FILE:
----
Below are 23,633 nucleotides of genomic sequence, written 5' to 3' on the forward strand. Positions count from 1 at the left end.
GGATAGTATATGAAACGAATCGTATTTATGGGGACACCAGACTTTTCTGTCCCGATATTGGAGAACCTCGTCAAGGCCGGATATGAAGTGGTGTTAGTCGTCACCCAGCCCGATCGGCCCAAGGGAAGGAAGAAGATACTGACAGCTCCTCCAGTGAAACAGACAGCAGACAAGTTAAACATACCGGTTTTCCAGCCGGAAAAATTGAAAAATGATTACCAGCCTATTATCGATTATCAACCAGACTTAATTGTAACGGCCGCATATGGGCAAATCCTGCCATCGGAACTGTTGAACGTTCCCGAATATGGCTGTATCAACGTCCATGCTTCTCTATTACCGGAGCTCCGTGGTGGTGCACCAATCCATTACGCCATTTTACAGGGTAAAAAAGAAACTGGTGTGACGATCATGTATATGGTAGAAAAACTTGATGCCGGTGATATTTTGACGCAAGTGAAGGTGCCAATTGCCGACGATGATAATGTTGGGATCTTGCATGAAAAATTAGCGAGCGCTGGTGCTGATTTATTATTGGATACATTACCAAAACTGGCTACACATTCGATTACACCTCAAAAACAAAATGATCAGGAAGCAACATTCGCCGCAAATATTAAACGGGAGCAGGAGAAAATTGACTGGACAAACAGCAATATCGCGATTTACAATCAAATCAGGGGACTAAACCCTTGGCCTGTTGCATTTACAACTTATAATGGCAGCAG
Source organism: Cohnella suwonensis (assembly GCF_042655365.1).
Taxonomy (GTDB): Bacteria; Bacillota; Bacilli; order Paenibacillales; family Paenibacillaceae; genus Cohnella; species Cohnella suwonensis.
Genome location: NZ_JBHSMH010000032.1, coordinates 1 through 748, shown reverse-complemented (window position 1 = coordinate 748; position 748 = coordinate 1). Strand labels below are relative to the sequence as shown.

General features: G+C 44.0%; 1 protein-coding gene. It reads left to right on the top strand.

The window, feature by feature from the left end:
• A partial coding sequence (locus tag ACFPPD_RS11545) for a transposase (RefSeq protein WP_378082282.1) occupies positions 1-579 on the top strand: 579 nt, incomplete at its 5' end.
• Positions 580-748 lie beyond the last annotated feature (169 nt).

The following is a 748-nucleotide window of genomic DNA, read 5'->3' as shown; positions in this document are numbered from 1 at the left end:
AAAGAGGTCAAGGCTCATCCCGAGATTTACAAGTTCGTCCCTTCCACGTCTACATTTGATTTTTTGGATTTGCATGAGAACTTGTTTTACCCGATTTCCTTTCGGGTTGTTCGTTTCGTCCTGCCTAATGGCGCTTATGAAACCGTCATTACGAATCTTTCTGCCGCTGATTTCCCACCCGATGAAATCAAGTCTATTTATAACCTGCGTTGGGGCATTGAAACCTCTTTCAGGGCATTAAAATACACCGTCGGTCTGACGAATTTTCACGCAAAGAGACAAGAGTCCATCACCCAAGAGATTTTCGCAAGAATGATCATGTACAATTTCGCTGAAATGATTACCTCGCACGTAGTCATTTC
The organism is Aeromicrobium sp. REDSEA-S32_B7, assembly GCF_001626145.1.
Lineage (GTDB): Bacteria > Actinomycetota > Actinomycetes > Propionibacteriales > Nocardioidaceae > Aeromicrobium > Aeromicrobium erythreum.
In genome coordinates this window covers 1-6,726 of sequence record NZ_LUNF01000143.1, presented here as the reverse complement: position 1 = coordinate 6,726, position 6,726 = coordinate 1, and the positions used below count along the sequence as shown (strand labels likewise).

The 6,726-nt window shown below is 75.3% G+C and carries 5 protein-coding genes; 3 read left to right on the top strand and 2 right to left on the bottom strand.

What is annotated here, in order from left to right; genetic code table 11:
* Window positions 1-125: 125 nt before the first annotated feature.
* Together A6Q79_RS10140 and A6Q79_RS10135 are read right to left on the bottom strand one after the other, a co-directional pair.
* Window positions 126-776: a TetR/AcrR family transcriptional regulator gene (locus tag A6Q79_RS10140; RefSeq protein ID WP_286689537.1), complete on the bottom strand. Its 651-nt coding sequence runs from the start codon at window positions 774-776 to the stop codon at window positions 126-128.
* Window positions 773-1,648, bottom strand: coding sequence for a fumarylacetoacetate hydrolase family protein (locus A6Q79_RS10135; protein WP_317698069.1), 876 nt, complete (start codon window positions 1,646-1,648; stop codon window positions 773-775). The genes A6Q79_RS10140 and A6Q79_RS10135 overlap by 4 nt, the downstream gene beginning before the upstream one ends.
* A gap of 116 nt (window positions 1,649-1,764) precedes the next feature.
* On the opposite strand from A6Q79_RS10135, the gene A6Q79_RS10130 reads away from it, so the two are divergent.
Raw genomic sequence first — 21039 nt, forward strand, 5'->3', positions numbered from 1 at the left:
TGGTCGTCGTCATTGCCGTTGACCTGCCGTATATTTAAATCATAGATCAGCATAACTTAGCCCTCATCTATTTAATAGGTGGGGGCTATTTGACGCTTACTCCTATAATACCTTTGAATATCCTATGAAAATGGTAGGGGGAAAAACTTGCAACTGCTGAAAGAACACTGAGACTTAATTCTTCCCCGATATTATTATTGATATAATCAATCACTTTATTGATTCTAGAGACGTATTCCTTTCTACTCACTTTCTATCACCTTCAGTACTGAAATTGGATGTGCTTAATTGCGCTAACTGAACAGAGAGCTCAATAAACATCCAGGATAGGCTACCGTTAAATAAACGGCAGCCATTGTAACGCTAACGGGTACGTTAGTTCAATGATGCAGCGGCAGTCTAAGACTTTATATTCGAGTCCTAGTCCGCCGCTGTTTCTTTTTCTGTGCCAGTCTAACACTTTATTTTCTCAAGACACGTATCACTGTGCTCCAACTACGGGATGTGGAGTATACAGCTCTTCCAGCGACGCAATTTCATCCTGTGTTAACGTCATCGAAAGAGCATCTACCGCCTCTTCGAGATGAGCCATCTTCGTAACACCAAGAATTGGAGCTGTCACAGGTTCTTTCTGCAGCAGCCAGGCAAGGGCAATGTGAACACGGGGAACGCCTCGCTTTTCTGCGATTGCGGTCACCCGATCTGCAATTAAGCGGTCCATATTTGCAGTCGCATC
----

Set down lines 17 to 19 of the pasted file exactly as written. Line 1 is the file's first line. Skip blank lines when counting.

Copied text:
* Window positions 1-125: 125 nt before the first annotated feature.
* Together A6Q79_RS10140 and A6Q79_RS10135 are read right to left on the bottom strand one after the other, a co-directional pair.
* Window positions 126-776: a TetR/AcrR family transcriptional regulator gene (locus tag A6Q79_RS10140; RefSeq protein ID WP_286689537.1), complete on the bottom strand. Its 651-nt coding sequence runs from the start codon at window positions 774-776 to the stop codon at window positions 126-128.